TAMPA —If you want to enjoy the sights, sounds and smells of Super Bowl festivities in Tampa over the next ten days, prepare to wear a mask.
Mayor Jane Castor issued an executive order Thursday that will require masks to be worn in most of the city’s popular destinations, including downtown, the Riverwalk, Armature Works and Ybor City until Feb. 13, six days after the Super Bowl 55′s trophy is handed to either the Tampa Bay Buccaneers or the Kansas City Chiefs.
The popular SoHO bar district, Channel District and neighborhoods around Raymond James Stadium also fall within the boundaries of Castor’s order.
Barry O’Conner, managing member of MacDinton’s and Yard of Ale, said the mayor’s action is confusing. There is a lack of clarity about enforcement, he said.
“Are we supposed to police people on the street?” O’Conner asked.
The order contains other ambiguities.
The order is designed to be voluntary, but as a “last resort,” the order states violators can be cited with a “nominal civil infraction” that carries a penalty up to a $500 fine.
It’s unclear how that penalty will coexist with Gov. Ron DeSantis’s previous order that individuals couldn’t be fined for violating pandemic restrictions.
City officials didn’t directly clarify that issue Thursday.
“The purpose of the Executive Order is to educate and encourage safe behavior. Any enforcement taken will depend on the facts and circumstances of a particular case,” texted Castor spokeswoman Ashley Bauman.
Castor said her decision keeps Super Bowl crowds safe and helps ensure the Super Bowl isn’t going to be the latest super-spreader event.
“We are incredibly excited to host a fun and safe Super Bowl here in Tampa — but we need everyone to do their part. We want fans to feel confident knowing that when they come out to celebrate Super Bowl LV, they can do so safely in a city that takes this pandemic seriously,” said Castor in a statement Thursday morning.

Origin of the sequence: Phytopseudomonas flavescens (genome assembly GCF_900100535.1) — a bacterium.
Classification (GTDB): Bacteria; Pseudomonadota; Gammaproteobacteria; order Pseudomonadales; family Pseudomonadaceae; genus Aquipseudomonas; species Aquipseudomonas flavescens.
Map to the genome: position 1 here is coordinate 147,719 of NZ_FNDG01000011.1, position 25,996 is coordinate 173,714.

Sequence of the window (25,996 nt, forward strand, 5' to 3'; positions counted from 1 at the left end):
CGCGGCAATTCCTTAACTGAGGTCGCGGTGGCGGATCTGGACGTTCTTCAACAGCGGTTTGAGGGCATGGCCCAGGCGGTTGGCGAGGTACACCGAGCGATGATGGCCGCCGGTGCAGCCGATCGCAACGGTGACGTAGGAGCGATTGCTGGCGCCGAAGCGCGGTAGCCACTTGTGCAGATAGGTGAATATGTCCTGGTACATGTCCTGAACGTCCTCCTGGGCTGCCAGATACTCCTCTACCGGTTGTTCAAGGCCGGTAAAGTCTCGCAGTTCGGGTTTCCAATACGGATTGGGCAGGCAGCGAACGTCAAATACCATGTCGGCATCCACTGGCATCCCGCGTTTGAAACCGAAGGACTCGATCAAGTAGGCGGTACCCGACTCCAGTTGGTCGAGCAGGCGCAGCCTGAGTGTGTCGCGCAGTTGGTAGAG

Castor first announced the mask order during a Facebook Live appearance Wednesday afternoon with Kansas City Mayor Quinton Lucas. Thursday’s order fleshed out the details.
Super Bowl 55 host committee CEO Rob Higgins praised the move in the news release, saying it would “enhance the health and safety of the Super Bowl Experience.”
Castor’s order does include exemptions, similar to those contained in a previous order approved in August, which covered indoor activities and remains in effect. Those exceptions include, children under 5 years of age, residents in areas covered by the order— (including family members or companions outside their homes), people working in jobs where masks would prevent them from performing their duties, people with certain health conditions and communications involving the hearing impaired.
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During Castor’s Wednesday Facebook Live appearance, one of her guests, Dr. Edwin Michael, a University of South Florida epidemiologist, said modeling predicted an increase in virus transmissions during Super Bowl weekend from Feb. 5 to Feb. 8. The model predicted a 25 percent reduction in social distancing during that period.
But the uptick won’t last long, Michael predicted.
“It will lead to a spike, then it will fade away,” he said.
To read Castor’s executive order and to view maps of the covered areas, go here.
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